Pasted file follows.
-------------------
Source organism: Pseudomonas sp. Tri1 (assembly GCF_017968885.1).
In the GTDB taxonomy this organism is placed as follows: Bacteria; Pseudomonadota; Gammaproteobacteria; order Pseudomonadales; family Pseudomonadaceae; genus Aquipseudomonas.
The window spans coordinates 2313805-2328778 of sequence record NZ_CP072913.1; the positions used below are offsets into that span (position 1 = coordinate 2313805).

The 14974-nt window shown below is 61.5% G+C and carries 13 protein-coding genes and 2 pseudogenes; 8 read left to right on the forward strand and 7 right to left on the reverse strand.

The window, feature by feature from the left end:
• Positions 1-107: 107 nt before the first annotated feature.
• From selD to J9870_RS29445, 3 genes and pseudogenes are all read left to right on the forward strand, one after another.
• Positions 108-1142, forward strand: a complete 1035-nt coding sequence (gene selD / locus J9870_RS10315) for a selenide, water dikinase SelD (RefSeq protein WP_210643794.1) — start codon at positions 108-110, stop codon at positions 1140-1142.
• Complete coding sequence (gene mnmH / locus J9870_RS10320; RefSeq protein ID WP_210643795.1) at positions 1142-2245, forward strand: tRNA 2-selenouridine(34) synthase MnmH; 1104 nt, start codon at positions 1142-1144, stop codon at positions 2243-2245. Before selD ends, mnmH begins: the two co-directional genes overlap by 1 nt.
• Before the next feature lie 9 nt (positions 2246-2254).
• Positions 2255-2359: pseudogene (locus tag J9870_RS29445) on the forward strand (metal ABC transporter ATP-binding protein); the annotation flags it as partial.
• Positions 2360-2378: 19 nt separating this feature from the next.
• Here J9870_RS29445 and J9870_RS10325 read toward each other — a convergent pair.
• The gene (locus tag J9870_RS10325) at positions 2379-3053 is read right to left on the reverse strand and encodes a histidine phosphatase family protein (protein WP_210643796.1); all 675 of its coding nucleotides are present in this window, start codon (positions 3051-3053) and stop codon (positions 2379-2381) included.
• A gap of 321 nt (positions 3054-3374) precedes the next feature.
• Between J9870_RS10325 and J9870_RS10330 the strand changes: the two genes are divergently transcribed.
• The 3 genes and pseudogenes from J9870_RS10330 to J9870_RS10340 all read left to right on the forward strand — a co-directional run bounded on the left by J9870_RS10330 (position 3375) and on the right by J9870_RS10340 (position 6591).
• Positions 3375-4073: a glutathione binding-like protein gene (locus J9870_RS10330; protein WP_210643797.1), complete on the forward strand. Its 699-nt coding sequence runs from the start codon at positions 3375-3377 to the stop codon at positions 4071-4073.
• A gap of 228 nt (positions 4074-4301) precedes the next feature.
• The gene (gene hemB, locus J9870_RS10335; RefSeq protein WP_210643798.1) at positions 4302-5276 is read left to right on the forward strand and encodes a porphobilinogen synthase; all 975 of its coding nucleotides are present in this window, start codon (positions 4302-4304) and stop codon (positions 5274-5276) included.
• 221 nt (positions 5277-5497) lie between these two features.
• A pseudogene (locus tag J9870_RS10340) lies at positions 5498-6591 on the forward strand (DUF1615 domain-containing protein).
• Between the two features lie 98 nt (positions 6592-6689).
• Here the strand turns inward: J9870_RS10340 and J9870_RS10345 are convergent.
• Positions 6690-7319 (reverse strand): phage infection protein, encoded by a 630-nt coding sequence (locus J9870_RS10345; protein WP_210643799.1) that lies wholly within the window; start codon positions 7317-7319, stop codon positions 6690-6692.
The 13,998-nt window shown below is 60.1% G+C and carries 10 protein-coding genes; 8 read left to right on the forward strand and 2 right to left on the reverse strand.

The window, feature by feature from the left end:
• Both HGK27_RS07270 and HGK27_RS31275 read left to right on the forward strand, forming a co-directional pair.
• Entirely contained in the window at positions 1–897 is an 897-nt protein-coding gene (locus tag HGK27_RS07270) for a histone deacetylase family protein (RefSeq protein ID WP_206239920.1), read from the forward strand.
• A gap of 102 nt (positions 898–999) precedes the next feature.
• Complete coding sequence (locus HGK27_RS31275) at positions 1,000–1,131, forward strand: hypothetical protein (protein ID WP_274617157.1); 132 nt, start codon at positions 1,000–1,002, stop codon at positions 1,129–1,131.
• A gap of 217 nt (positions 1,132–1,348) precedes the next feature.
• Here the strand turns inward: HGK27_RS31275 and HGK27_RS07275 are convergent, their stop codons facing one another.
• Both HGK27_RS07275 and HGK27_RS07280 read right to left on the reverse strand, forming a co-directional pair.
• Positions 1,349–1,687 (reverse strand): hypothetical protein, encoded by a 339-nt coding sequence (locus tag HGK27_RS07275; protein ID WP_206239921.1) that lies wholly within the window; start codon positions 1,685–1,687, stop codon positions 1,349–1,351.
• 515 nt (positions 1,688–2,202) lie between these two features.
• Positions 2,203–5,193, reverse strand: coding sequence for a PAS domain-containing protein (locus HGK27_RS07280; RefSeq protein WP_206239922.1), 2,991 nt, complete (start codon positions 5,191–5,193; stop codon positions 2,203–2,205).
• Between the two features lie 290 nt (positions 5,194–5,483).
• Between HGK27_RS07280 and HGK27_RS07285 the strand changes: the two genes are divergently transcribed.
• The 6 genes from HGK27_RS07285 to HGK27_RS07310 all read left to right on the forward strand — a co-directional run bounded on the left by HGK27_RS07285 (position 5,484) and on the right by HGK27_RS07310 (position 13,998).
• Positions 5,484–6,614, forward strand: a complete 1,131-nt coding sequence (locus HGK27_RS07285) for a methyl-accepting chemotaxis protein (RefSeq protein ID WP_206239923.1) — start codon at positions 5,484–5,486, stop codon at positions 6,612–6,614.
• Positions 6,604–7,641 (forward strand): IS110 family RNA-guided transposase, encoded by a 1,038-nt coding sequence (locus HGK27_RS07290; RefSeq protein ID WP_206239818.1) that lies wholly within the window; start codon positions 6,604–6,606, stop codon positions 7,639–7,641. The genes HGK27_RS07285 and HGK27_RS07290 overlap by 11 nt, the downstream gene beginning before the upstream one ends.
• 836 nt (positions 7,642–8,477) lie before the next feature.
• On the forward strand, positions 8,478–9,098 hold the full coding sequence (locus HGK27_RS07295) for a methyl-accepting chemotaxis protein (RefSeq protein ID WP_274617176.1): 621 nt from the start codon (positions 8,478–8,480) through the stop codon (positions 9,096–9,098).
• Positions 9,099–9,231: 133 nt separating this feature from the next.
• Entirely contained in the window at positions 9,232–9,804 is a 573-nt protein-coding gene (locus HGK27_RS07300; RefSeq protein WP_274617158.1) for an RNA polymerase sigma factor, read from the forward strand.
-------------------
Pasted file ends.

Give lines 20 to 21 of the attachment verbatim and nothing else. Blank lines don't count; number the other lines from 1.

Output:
• The gene (gene hemB, locus J9870_RS10335; RefSeq protein WP_210643798.1) at positions 4302-5276 is read left to right on the forward strand and encodes a porphobilinogen synthase; all 975 of its coding nucleotides are present in this window, start codon (positions 4302-4304) and stop codon (positions 5274-5276) included.
• 221 nt (positions 5277-5497) lie between these two features.